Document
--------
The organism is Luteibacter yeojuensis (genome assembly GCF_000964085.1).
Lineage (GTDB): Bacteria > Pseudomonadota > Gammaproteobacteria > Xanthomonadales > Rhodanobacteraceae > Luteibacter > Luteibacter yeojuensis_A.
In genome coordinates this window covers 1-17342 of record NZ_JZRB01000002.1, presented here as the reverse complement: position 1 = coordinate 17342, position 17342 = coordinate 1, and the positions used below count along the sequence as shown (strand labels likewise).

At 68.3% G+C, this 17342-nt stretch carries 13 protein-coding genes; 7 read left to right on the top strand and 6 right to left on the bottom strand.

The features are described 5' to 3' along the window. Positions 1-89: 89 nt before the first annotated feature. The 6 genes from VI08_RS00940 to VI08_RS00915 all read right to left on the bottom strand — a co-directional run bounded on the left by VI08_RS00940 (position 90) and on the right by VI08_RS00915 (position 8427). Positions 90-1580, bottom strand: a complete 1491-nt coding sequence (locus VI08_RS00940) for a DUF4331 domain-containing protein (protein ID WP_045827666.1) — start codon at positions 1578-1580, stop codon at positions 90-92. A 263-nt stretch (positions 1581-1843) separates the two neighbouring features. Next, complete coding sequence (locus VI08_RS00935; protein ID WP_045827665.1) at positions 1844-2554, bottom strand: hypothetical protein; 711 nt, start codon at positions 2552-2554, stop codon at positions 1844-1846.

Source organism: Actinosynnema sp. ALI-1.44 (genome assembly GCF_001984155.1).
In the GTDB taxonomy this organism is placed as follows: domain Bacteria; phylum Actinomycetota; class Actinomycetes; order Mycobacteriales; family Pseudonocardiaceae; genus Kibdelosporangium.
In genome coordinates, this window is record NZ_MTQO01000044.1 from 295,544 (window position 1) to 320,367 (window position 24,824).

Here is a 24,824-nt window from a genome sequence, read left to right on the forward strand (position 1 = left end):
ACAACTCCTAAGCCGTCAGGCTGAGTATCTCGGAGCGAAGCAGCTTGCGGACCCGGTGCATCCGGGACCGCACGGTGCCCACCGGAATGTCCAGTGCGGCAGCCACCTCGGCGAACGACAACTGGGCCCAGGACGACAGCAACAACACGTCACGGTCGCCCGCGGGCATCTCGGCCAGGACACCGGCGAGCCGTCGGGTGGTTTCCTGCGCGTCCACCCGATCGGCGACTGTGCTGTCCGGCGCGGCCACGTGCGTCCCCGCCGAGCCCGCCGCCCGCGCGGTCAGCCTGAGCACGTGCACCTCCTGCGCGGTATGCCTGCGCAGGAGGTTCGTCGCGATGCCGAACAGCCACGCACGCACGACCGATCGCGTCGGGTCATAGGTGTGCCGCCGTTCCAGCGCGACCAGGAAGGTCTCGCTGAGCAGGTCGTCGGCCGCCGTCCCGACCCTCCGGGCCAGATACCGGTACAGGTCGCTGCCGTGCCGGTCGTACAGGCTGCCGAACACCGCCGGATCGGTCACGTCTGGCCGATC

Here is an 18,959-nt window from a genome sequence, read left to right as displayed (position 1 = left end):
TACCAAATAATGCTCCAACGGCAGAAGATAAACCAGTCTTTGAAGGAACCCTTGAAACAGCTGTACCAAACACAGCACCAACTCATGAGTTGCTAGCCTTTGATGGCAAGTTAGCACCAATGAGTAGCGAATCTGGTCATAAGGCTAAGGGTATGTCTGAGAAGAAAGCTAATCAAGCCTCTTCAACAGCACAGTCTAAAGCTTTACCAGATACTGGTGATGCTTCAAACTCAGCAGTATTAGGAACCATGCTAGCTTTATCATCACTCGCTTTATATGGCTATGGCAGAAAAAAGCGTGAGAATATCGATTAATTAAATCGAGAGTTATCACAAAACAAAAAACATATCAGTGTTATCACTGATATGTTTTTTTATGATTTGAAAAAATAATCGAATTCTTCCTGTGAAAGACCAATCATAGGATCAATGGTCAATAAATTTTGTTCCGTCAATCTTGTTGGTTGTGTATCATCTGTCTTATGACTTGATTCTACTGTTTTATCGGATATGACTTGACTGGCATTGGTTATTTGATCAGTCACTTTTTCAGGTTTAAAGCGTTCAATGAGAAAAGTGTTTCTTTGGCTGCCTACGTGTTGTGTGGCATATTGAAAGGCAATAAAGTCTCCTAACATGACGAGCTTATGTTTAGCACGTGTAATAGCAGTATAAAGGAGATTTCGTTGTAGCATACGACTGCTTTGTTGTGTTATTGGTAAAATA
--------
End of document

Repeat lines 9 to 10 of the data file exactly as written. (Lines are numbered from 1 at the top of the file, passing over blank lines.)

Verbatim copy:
Here is a 24,824-nt window from a genome sequence, read left to right on the forward strand (position 1 = left end):
ACAACTCCTAAGCCGTCAGGCTGAGTATCTCGGAGCGAAGCAGCTTGCGGACCCGGTGCATCCGGGACCGCACGGTGCCCACCGGAATGTCCAGTGCGGCAGCCACCTCGGCGAACGACAACTGGGCCCAGGACGACAGCAACAACACGTCACGGTCGCCCGCGGGCATCTCGGCCAGGACACCGGCGAGCCGTCGGGTGGTTTCCTGCGCGTCCACCCGATCGGCGACTGTGCTGTCCGGCGCGGCCACGTGCGTCCCCGCCGAGCCCGCCGCCCGCGCGGTCAGCCTGAGCACGTGCACCTCCTGCGCGGTATGCCTGCGCAGGAGGTTCGTCGCGATGCCGAACAGCCACGCACGCACGACCGATCGCGTCGGGTCATAGGTGTGCCGCCGTTCCAGCGCGACCAGGAAGGTCTCGCTGAGCAGGTCGTCGGCCGCCGTCCCGACCCTCCGGGCCAGATACCGGTACAGGTCGCTGCCGTGCCGGTCGTACAGGCTGCCGAACACCGCCGGATCGGTCACGTCTGGCCGATC